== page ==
You choose, we deliver
If you are interested in this story, you might be interested in others from The Journal Gazette. Go to www.journalgazette.net/newsletter and pick the subjects you care most about. We'll deliver your customized daily news report at 3 a.m. Fort Wayne time, right to your email.

Slice of Life

  • Making applesauce fun, easy
    In the midst of preparing for fall, there is one food item that (in my opinion) is almost always purchased and rarely homemade. I’m talking about applesauce.
  • Change up those layered salads
    Summer is over. OK, not officially over, but rather in a social, school has started, all the pools are closed and Halloween candy is starting to show up in the grocery aisles kind of summer is over.
  • Show creativity with zucchini
    We must truly be living in an alternative universe this year because I planted the seeds for the zucchini plants knowing they wouldn't grow, but somehow despite my neglect, lack of rain, then too much rain, bunnies and a strange looking
Advertisement

Add flavor of Kwanzaa to holiday season menu

So many cultures and religions have holidays that take place in November and December that it sometimes seems that they all happen at exactly the same time.

While many of us are guilty of “lumping” them together to form “the holiday season,” it’s important that each be given its own form of recognition and respect.

If you were to gauge your knowledge of holidays at this time of year, I’d suppose you could come up with Thanksgiving, Christmas and Chanukkah (or Hanukkah, or Chanukah, or however you choose to spell it). But what about Kwanzaa?

Kwanzaa celebrates African-American culture and history and focuses on family and the community. Kwanzaa is celebrated for seven days starting Monday and ending Jan. 1.

Dec. 31 is commemorated by preparing a sumptuous meal. Typically the dishes are a blend of the cultures from around the world (Caribbean, Africa, South America, etc).

The following recipes offer just a small selection of the amazing dishes that can be associated with the holiday. I suggest you incorporate one or two of them into your own holiday menu and experience a small taste of different cultures.

Kwanzaa Corn Bread

1 cup flour

1 cup cornmeal

2 tablespoons sugar

1 tablespoon baking powder

1/2 teaspoon salt

2 eggs, beaten

1 cup buttermilk

1/4 cup oil

1 cup canned corn, drained

3/4 cup finely chopped red sweet pepper

Honey and butter

Preheat oven to 425 degrees. Grease the bottom and 1/2 inch up the sides of a 9-by-13-by-2-inch baking pan; set it aside.

In mixing bowl, combine the flour, cornmeal, sugar, baking powder and salt. In another mixing bowl, combine the eggs, buttermilk and oil. Add the egg mixture to the cornmeal mixture. Stir just until moistened; do not over-mix. Gently stir in the chopped red pepper and corn.

Spoon the batter into the prepared pan and bake for 20 to 25 minutes or until a wooden toothpick inserted near the center comes out clean. Let set for 5 minutes before cutting into squares. Serve with honey and butter. Serves 9 to 10.

Jerk Chicken Loaves

1/3 cup couscous

1/2 cup water

2 teaspoons oil

1/2 cup chopped red bell pepper

2 teaspoons minced garlic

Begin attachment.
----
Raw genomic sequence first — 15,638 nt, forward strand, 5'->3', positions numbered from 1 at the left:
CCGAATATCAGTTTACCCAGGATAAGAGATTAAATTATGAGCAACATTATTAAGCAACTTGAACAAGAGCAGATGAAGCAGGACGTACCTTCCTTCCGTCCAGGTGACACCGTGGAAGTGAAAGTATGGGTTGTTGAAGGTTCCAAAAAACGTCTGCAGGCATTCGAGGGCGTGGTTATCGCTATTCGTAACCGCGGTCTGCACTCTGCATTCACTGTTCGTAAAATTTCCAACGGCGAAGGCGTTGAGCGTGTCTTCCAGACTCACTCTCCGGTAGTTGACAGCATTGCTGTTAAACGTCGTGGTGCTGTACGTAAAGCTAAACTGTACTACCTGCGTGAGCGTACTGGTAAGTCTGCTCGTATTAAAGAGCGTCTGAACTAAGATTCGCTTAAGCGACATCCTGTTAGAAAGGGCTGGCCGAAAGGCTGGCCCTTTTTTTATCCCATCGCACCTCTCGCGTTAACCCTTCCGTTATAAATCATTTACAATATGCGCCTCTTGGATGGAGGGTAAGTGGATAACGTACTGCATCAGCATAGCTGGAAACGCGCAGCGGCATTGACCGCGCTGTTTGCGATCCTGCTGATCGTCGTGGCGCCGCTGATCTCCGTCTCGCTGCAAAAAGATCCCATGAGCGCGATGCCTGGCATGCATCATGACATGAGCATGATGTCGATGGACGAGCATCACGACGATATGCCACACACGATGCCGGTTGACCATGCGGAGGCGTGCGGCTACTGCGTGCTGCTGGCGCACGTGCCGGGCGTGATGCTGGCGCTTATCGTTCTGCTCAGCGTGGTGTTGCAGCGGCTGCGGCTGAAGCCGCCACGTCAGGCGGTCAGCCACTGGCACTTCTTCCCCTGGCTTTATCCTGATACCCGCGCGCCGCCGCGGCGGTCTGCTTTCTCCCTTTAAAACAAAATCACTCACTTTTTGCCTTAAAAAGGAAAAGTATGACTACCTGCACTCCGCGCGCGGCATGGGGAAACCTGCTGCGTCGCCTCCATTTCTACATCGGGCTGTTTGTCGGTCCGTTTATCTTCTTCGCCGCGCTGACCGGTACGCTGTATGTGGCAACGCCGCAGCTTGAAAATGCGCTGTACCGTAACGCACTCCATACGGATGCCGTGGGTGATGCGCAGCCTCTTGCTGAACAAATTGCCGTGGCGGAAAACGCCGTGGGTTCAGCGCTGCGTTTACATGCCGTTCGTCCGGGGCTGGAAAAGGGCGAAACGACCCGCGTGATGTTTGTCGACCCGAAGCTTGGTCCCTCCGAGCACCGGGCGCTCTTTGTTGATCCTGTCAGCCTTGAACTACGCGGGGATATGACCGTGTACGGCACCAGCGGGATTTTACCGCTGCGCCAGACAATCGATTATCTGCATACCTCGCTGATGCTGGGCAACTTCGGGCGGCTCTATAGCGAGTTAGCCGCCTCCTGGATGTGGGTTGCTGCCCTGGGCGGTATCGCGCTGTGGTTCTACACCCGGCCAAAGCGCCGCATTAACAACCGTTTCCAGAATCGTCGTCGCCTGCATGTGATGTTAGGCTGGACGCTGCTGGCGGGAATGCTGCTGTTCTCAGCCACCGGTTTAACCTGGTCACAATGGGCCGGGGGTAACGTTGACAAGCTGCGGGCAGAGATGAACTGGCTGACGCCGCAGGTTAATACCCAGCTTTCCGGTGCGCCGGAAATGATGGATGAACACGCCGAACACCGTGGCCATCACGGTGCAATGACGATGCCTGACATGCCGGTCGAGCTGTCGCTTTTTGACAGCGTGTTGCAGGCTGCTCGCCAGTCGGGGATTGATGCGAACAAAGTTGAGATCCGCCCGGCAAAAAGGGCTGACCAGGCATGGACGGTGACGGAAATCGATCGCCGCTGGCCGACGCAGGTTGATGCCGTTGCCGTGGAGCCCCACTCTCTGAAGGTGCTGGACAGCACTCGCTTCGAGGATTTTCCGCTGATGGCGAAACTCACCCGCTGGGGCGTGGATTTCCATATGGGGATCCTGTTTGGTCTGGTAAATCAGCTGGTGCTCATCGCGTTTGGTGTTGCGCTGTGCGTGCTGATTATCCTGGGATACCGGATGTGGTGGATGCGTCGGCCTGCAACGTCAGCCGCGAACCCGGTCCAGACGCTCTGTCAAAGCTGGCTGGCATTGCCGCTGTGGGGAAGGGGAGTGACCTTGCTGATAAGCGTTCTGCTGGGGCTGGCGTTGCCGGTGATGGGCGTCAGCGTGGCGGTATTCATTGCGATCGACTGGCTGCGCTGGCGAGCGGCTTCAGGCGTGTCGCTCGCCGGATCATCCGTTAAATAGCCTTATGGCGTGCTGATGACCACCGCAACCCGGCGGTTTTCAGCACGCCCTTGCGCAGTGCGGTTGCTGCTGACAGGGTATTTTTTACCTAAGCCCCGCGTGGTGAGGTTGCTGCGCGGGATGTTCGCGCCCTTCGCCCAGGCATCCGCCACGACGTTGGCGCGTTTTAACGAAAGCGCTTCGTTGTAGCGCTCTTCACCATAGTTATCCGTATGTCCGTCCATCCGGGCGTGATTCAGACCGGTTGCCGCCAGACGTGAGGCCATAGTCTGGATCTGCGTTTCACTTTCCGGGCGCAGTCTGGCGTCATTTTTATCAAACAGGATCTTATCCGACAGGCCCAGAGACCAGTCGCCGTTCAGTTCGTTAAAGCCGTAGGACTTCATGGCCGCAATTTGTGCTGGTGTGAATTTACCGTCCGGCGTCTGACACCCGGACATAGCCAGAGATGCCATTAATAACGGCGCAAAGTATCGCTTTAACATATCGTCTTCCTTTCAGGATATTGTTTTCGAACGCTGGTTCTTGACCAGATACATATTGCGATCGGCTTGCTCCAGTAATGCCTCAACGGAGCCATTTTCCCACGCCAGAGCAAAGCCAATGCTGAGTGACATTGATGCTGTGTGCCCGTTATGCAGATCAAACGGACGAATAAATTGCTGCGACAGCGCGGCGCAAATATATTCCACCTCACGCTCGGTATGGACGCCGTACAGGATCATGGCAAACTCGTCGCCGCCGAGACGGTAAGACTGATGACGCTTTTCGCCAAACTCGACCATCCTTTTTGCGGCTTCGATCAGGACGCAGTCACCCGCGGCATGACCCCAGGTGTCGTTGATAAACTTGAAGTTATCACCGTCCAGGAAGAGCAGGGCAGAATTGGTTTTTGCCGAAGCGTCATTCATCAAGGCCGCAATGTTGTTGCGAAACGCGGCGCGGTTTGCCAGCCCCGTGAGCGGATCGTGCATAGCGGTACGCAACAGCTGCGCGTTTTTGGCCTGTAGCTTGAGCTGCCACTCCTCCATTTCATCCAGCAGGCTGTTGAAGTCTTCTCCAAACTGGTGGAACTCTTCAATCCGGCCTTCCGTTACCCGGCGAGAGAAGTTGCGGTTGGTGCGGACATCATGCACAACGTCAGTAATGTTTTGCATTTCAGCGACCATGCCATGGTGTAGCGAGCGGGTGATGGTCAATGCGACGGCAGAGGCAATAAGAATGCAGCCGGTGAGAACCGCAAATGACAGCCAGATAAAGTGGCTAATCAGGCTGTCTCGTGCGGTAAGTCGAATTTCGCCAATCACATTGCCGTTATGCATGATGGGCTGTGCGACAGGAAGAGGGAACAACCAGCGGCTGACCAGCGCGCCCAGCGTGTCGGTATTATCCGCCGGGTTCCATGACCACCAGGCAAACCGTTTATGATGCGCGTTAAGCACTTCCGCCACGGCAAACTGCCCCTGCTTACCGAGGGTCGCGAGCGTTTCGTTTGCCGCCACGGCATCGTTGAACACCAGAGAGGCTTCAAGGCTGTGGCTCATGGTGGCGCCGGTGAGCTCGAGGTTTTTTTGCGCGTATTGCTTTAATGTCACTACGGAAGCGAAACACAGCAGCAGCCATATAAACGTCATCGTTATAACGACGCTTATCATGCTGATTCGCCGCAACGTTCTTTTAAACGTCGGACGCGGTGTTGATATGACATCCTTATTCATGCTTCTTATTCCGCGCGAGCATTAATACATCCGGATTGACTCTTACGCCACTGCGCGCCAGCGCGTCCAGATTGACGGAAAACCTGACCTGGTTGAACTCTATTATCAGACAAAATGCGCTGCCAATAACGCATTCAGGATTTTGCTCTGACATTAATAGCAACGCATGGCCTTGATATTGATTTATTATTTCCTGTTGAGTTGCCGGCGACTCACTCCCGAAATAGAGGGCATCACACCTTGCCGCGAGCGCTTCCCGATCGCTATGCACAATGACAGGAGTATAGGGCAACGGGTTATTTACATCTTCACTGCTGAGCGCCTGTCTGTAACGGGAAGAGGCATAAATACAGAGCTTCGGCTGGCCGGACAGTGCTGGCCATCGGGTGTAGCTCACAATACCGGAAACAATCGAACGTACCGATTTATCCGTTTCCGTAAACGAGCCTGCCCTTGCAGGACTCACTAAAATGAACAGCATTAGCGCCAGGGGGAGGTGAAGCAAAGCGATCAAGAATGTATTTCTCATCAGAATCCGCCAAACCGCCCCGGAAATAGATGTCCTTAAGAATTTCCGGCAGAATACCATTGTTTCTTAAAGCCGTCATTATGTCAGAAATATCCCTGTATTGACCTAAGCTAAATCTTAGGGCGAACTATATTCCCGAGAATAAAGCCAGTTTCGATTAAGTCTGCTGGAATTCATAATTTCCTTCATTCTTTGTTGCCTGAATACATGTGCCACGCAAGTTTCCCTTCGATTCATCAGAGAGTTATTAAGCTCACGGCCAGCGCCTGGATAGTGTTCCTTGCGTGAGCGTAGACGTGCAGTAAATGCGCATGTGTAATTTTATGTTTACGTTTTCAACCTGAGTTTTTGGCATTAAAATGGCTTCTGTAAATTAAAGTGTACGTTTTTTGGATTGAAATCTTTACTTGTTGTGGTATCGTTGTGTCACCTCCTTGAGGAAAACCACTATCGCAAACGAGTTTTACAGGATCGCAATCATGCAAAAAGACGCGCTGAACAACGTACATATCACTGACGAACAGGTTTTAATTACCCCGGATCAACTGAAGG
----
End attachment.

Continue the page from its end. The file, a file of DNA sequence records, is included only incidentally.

1 teaspoon dried thyme

1 teaspoon curry powder

1/2 teaspoon ground cumin

1/2 teaspoon allspice

1/2 teaspoon ground ginger

1/2 teaspoon salt

1/4 teaspoon ground pepper

1/4 teaspoon paprika

1/8 teaspoon cayenne pepper

1 pound ground chicken (you can use turkey instead)

2 to 3 tomatoes, sliced

2 avocados, sliced

Toasted pine nuts, optional

Combine couscous and water in a small bowl; let stand for 20 to 30 minutes, or until the couscous is tender and the water is absorbed.

Meanwhile, heat oil in a small non-stick skillet over low heat. Add bell pepper, garlic, thyme, curry powder, cumin, allspice, ginger, salt, pepper, paprika and cayenne. Cook, stirring, until the bell pepper is slightly softened, 1 to 2 minutes. Let cool. Mix with couscous.

In a bowl, combine the chicken and couscous mixture. Shape into four 3/4 -inch thick loaves. If using the grill, oil the grill rack or oil the broiler pan. Grill or broil the loaves until browned and no longer pink inside, about 5 minutes per side. Serve with tomato and avocado slices, and top with toasted pine nuts. Serves 4.

Jamaican Rice and Beans

1 (15-ounce) can kidney beans, rinsed

1 (14 ounce) can coconut milk

1 to 2 green onions, sliced thin

1 to 2 teaspoons minced garlic

1 teaspoon dried thyme

Ground black pepper

2 1/4 cups rice

3 to 4 dashes hot sauce

In a large saucepan, combine the beans and coconut milk. Bring the mixture to a boil, then cover. Lower the heat to a simmer and cook for about 1/2 hour.

Add the green onion, garlic, thyme and black pepper. Mix to combine. Simmer for 5 minutes. Add the rice. The liquid should be about 1 inch above the rice, so add water if necessary. Bring the mixture to a boil, cover and then reduce to a simmer. Cook about an additional 20 minutes, or until liquid is absorbed and rice is tender. Add the hot sauce to taste. Mix to combine and serve. Serves 6 to 8.

– Modified from southerncooking.com Slice of Life is a food column that offers recipes, cooking advice and information on new food products. It appears Sundays. If you have a question about cooking or a food item, contact Eileen Goltz at ztlog@frontier.com or write The Journal Gazette, 600 W. Main St., Fort Wayne, IN 46802.

Advertisement